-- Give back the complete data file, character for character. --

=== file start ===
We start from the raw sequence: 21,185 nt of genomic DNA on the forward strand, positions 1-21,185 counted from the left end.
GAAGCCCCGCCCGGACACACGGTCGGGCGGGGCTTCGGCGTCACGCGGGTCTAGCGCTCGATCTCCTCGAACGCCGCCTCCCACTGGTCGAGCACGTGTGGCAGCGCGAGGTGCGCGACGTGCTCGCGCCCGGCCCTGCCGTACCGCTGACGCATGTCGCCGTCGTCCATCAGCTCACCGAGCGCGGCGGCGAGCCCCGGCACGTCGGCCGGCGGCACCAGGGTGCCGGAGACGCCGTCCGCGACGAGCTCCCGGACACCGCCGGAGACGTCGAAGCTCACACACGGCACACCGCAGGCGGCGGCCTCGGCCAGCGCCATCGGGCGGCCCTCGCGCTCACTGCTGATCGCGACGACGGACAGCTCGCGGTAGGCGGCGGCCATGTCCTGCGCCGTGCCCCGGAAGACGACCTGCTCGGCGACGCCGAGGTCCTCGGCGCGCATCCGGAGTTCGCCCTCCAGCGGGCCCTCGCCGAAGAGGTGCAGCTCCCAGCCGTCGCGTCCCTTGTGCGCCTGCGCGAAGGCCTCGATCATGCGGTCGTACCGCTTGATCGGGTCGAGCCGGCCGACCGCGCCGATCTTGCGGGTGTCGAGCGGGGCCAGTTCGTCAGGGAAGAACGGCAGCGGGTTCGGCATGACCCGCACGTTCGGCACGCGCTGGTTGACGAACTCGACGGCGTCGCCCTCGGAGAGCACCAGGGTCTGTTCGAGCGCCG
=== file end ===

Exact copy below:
We start from the raw sequence: 21,185 nt of genomic DNA on the forward strand, positions 1-21,185 counted from the left end.
GAAGCCCCGCCCGGACACACGGTCGGGCGGGGCTTCGGCGTCACGCGGGTCTAGCGCTCGATCTCCTCGAACGCCGCCTCCCACTGGTCGAGCACGTGTGGCAGCGCGAGGTGCGCGACGTGCTCGCGCCCGGCCCTGCCGTACCGCTGACGCATGTCGCCGTCGTCCATCAGCTCACCGAGCGCGGCGGCGAGCCCCGGCACGTCGGCCGGCGGCACCAGGGTGCCGGAGACGCCGTCCGCGACGAGCTCCCGGACACCGCCGGAGACGTCGAAGCTCACACACGGCACACCGCAGGCGGCGGCCTCGGCCAGCGCCATCGGGCGGCCCTCGCGCTCACTGCTGATCGCGACGACGGACAGCTCGCGGTAGGCGGCGGCCATGTCCTGCGCCGTGCCCCGGAAGACGACCTGCTCGGCGACGCCGAGGTCCTCGGCGCGCATCCGGAGTTCGCCCTCCAGCGGGCCCTCGCCGAAGAGGTGCAGCTCCCAGCCGTCGCGTCCCTTGTGCGCCTGCGCGAAGGCCTCGATCATGCGGTCGTACCGCTTGATCGGGTCGAGCCGGCCGACCGCGCCGATCTTGCGGGTGTCGAGCGGGGCCAGTTCGTCAGGGAAGAACGGCAGCGGGTTCGGCATGACCCGCACGTTCGGCACGCGCTGGTTGACGAACTCGACGGCGTCGCCCTCGGAGAGCACCAGGGTCTGTTCGAGCGCCG